Dholes – Asiatic Wild Dog In Northeast India; Facing Risk Of Extermination 

Posted in Featured, Northeast


  • Priyanka Sarkar

Dholes or ‘Asiatic Wild Dogs’, scientifically termed as Cuon alpinus, is a wild carnivorous animal belonging to the Canidae family, found in Central, South, East, and Southeast Asia. Originated from the ancient Asiatic origin, the word ‘dhole’ represents daring and intrepid personalities that suit this predator.

India’s north-eastern region has only recently been extensively examined for mammalian diversity due to its extensive forest cover.

Meanwhile, the Dampa Tiger Reserve in Mizoram supports a population of the dhole, which is recognized as a tiger competitor and sometimes incorrectly stigmatized for the near-absence of the large cat. It is considered as an important refuge for dholes in north-east India.

Its worthy to note that broad teeth and the exceptional sharp jaws, offers Dholes an ideal facial feature, making their body look more aligned. Weighing to an average of 40 pounds, dholes consist of 42 teeth, unlike other domestic dogs, and are brown in color that generally resides in groups, with 2-25 mates. Strategy, teamwork, speed, audacity, and courage make these dogs an efficient predator in the forest ecosystem.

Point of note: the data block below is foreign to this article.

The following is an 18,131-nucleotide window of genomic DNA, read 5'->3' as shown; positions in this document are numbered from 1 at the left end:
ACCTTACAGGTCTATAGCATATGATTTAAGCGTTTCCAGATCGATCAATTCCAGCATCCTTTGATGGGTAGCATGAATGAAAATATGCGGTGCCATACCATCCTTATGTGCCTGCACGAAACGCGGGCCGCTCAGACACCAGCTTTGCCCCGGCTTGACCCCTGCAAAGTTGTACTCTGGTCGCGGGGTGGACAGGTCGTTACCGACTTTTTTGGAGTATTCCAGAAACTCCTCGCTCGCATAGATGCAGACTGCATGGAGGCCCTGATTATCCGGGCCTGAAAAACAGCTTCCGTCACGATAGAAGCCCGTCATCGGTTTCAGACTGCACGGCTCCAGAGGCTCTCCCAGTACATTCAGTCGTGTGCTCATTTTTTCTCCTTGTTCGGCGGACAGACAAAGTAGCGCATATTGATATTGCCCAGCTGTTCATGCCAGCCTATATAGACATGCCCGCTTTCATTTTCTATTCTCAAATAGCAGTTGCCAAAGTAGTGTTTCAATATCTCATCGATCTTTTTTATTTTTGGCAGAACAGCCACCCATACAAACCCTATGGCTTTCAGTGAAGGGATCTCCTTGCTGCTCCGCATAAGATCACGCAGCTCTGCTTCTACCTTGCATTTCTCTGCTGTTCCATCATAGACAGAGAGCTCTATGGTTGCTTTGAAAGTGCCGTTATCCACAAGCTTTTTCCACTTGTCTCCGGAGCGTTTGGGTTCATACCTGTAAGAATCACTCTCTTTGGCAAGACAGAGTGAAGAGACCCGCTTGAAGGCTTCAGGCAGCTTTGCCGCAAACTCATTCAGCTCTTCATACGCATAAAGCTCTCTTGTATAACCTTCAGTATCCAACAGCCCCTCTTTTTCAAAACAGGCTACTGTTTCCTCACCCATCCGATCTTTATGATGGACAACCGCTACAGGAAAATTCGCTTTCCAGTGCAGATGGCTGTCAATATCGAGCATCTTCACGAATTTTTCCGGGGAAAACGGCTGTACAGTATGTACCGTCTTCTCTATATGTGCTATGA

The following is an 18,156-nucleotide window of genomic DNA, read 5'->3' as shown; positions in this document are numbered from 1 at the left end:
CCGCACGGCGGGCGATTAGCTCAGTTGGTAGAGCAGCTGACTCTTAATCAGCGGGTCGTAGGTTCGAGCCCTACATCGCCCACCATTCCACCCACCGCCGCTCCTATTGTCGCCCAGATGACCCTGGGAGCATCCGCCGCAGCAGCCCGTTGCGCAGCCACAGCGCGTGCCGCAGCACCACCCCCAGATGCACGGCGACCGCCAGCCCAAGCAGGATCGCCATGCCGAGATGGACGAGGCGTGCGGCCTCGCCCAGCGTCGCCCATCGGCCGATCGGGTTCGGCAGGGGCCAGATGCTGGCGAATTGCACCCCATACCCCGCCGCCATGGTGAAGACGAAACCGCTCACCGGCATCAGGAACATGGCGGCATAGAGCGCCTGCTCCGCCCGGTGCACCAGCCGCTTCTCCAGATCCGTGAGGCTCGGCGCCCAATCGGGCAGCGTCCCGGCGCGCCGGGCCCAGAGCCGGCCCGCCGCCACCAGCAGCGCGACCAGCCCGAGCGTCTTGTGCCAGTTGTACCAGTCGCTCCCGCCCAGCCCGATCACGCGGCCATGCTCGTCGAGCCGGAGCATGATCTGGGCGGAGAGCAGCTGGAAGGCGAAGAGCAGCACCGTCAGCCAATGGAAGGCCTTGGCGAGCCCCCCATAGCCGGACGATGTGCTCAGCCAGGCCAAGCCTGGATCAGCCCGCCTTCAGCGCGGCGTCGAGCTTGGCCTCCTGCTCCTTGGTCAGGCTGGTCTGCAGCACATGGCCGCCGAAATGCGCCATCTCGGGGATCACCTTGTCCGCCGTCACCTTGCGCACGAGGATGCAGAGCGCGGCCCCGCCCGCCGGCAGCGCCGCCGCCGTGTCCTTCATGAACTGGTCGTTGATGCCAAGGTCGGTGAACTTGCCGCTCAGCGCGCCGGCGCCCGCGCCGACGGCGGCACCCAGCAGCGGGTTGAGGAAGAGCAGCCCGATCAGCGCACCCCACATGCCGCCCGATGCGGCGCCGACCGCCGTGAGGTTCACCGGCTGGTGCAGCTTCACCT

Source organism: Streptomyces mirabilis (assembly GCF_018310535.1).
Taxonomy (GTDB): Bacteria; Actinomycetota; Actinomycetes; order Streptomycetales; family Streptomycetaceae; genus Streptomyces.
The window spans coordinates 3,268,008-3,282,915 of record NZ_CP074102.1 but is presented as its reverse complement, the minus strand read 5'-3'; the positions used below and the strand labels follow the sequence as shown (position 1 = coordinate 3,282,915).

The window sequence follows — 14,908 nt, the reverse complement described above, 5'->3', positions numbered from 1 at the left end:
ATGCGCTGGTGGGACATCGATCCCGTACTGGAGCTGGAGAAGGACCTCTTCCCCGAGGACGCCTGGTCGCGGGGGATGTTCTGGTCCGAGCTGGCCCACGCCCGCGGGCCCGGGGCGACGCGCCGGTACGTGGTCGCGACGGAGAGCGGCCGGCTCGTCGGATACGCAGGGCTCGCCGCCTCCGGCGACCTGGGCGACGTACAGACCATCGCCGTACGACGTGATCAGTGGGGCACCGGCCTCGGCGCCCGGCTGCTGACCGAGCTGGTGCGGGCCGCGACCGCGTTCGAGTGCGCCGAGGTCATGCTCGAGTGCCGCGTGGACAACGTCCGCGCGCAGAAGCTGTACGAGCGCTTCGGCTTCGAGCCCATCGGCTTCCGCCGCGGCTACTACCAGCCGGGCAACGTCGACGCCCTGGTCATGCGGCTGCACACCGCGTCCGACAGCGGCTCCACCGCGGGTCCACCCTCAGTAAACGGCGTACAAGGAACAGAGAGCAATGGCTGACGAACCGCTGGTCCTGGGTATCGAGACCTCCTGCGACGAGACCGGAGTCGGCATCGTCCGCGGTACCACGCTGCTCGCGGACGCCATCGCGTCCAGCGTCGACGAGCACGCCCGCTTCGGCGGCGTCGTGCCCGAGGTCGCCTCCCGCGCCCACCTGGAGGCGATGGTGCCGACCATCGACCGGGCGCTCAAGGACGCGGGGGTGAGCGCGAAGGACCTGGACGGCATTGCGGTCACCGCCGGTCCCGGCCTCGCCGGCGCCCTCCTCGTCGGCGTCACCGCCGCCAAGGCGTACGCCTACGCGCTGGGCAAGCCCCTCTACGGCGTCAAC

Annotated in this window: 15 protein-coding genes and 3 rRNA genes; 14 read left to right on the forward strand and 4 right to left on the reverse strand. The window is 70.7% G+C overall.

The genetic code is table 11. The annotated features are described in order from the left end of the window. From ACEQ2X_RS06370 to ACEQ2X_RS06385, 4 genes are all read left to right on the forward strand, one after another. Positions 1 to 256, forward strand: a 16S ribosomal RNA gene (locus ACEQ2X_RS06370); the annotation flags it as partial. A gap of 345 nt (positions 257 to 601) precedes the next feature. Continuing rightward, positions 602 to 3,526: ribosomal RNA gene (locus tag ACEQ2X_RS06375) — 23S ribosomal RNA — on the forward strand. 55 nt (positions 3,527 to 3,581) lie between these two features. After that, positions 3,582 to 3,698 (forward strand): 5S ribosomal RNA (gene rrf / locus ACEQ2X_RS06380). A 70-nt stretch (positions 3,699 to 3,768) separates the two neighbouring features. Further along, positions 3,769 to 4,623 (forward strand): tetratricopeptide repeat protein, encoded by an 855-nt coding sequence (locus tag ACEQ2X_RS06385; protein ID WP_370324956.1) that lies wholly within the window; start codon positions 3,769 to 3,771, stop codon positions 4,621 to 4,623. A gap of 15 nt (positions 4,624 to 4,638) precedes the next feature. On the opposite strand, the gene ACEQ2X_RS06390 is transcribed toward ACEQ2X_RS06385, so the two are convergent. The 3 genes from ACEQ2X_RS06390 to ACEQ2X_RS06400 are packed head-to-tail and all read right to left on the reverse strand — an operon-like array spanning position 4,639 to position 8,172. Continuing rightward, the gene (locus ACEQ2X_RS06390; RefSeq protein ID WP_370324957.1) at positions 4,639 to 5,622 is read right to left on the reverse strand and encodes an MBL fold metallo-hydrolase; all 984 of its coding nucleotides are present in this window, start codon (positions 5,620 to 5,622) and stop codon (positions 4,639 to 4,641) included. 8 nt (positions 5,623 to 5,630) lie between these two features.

With a bite force quotient of 132 BFQ, dholes are intelligent hunters that tire the prey by chasing and then attack. Once they catch the animal, other mates grab its nose while the rest of the dhole pulls it down by flanks, thereby killing prey up to 10 times its size.

Dholes use a unique eerie whistling sound to communicate with other individuals, concerning to high-pitched screams that differ from the other family of Canids. Their complex body language can communicate signs, including greetings or aggression, with distant vocal calls to coordinate with the pack.

In 2014, the first breeding center for dholes was constructed at Indira Gandhi Zoological Park. Among enormous carnivorous animals, dholes are the least studied predators listed in the IUCN Red List of Endangered Species, with a remaining of less than 2500 mature individuals.

Protected under Schedule 2 of the Wildlife Protection Act 1972 and Appendix 2 of the Convention on International Trade in Endangered Species of Wild Fauna and Flora (CITES), the highest population of Dholes are found in India, with The Western Ghats, Central India, and Northeast India as its hub.

According to wildlife reports, the proliferated interferences from human persecution and habitat, dholes extirpate from 60 percent to their former range in the last 100 years. Depletion of prey bases has also been a threat to these Asiatic wild dogs- population of ungulates, the main prey of dholes is rapidly decreasing with excessive hunting and habitat loss.

Besides, constant persecution due to livestock predation and disease transfer attained from domestic and feral dogs have been an ongoing threat to the continual habitat loss of this apex predator.

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